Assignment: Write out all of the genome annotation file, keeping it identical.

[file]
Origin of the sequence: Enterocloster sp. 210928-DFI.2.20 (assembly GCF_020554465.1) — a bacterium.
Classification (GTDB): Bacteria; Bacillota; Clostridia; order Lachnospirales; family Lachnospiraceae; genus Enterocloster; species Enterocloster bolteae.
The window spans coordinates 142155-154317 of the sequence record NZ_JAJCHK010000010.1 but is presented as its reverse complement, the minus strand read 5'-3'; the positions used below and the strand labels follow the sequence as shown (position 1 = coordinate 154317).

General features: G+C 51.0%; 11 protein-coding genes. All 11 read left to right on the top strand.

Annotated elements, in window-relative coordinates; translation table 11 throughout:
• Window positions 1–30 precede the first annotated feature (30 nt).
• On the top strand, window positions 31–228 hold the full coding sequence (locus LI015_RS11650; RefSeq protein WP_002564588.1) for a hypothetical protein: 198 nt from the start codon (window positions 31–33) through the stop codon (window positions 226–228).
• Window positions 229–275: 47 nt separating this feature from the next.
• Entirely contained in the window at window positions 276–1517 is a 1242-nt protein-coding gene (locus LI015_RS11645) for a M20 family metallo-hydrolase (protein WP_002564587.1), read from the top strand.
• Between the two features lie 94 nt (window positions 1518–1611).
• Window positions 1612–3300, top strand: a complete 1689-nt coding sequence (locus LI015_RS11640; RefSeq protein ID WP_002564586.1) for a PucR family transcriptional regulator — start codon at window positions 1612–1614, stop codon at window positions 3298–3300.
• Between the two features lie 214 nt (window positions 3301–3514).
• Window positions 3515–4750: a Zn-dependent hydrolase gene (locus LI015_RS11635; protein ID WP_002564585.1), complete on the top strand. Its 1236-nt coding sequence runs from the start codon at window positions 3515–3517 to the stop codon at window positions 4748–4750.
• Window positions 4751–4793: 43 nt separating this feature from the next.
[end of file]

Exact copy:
Origin of the sequence: Enterocloster sp. 210928-DFI.2.20 (assembly GCF_020554465.1) — a bacterium.
Classification (GTDB): Bacteria; Bacillota; Clostridia; order Lachnospirales; family Lachnospiraceae; genus Enterocloster; species Enterocloster bolteae.
The window spans coordinates 142155-154317 of the sequence record NZ_JAJCHK010000010.1 but is presented as its reverse complement, the minus strand read 5'-3'; the positions used below and the strand labels follow the sequence as shown (position 1 = coordinate 154317).

General features: G+C 51.0%; 11 protein-coding genes. All 11 read left to right on the top strand.

Annotated elements, in window-relative coordinates; translation table 11 throughout:
• Window positions 1–30 precede the first annotated feature (30 nt).
• On the top strand, window positions 31–228 hold the full coding sequence (locus LI015_RS11650; RefSeq protein WP_002564588.1) for a hypothetical protein: 198 nt from the start codon (window positions 31–33) through the stop codon (window positions 226–228).
• Window positions 229–275: 47 nt separating this feature from the next.
• Entirely contained in the window at window positions 276–1517 is a 1242-nt protein-coding gene (locus LI015_RS11645) for a M20 family metallo-hydrolase (protein WP_002564587.1), read from the top strand.
• Between the two features lie 94 nt (window positions 1518–1611).
• Window positions 1612–3300, top strand: a complete 1689-nt coding sequence (locus LI015_RS11640; RefSeq protein ID WP_002564586.1) for a PucR family transcriptional regulator — start codon at window positions 1612–1614, stop codon at window positions 3298–3300.
• Between the two features lie 214 nt (window positions 3301–3514).
• Window positions 3515–4750: a Zn-dependent hydrolase gene (locus LI015_RS11635; protein ID WP_002564585.1), complete on the top strand. Its 1236-nt coding sequence runs from the start codon at window positions 3515–3517 to the stop codon at window positions 4748–4750.
• Window positions 4751–4793: 43 nt separating this feature from the next.